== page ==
MS Terms

MS Glossary Acute Characterized by rapid onset – usually with recovery. Not chronic or long- lasting.
Anaphylaxis An immediate and short-lived, usually severe reaction in which the body responds to what is perceived to be a foreign substance with exaggerated symptoms, such as extreme itching, swelling, and often life-threatening respiratory distress.
Antibodies Proteins of the immune system that are soluble (dissolved) in blood serum or other body fluids. Antibodies are produced to fight off bacteria, viruses, and other types of foreign antigens.
Antigen Any substance that triggers the immune system to produce an antibody – generally referring to infectious or toxic substances.
Ataxia The unsteadiness and lack of coordination that result from the brain’s failure to regulate the body’s posture and the strength and direction of limb movements. Ataxia is most often caused by disease activity in the cerebellum.
Atrophy A decrease in size and strength of a part of the body due to disease or inactivity.
Autoimmune disease A process in which the body’s immune system causes illness by mistakenly attacking healthy cells, organs, or tissues in the body. MS is believed to be an autoimmune disease, along with systemic lupus erythematosus, rheumatoid arthritis, scleroderma, and many others.
Axon The thread-like extensions on a neuron, or nerve cell, which conducts nerve impulses.
Brainstem The part of the central nervous system that houses the nerve centers of the head as well as the centers for respiration and heart control. It extends from the base of the brain to the spinal cord.
Biological Response Markers (BRMs) BRMs are biochemical substances that can be measured in the blood of patients following administration of the interferons.
Black box warning: Black box warnings are designed to highlight special problems, particularly those that are serious, and to give health care professionals a clear understanding of a potential medical complication associated with a drug.
Black hole An area where a potentially irreversible loss of axons has occurred.
Central nervous system (CNS) The part of the nervous system that includes the brain, optic nerves, and spinal cord, the parts of the body affected by MS.
Cerebellum A part of the brain situated above the brainstem that controls balance and coordination of movement.
Cerebral cortex The outer layer of brain tissue.
Cerebrospinal fluid (CSF) A clear fluid that circulates in the space surrounding the brain and spinal cord.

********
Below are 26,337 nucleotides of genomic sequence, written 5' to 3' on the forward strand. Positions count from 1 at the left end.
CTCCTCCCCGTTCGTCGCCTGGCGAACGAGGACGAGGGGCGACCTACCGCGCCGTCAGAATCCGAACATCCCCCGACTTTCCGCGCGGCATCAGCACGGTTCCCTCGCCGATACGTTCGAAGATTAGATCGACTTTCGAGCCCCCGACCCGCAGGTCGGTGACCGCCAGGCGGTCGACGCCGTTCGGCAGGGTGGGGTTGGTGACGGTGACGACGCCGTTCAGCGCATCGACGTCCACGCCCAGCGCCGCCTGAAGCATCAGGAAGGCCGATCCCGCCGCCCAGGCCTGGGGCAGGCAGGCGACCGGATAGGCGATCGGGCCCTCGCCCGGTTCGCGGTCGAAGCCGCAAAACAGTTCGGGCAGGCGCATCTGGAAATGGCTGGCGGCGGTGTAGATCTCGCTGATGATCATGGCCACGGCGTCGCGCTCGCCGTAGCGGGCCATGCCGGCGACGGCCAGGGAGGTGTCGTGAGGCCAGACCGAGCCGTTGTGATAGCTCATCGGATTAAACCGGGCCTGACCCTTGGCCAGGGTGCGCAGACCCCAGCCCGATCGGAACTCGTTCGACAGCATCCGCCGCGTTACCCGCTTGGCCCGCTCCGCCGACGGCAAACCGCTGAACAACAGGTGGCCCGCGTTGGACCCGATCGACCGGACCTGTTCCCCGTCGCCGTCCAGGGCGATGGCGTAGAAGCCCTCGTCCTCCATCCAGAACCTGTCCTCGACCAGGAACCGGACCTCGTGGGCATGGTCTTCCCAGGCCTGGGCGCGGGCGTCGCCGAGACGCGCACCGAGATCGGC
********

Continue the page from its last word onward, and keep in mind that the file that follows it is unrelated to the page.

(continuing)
Cerebrum The large upper part of the brain, which acts as a master control system and is responsible for initiating thought and motor activity.
ChronicOf long duration (the opposite of acute) – a term often used to describe a disease that becomes progressively worse
Cognition High-level functions carried out by the brain, including comprehension and use of speech, visual perception and construction, calculation ability, attention (information-processing), memory, and executive functions such as planning, problem-solving, and self-monitoring.
Cognitive difficulties: Term used to describe memory loss or difficulty concentrating or solving problems.
Cognitive impairment Changes in cognitive function caused by trauma or disease process. Some degree of cognitive impairment occurs in approximately 50% to 60% of people with MS. Memory, information processing, and executive functions are among the most commonly affected functions. See Cognition.
Computerized axial tomography (CAT scan) A non-invasive diagnostic technique using computer-guided x-rays to examine soft tissues of the body.
Coordination An organized working together of muscles and groups of muscles, which enables movement such as walking or standing.
Cortisone A glucocorticoid steroid hormone that has anti-inflammatory and immune system suppressing properties. Cortisone may be produced by the adrenal glands or manufactured synthetically.
Cytokines T cells produce a type of protein called cytokines. In MS, cytokines can damage myelin.
Deep tendon reflexes The involuntary, jerky movements that are normally produced when certain spots on a limb are tapped with a hammer – usually done during a physical examination by a healthcare professional. Reflexes are tested as part of the standard neurological exam.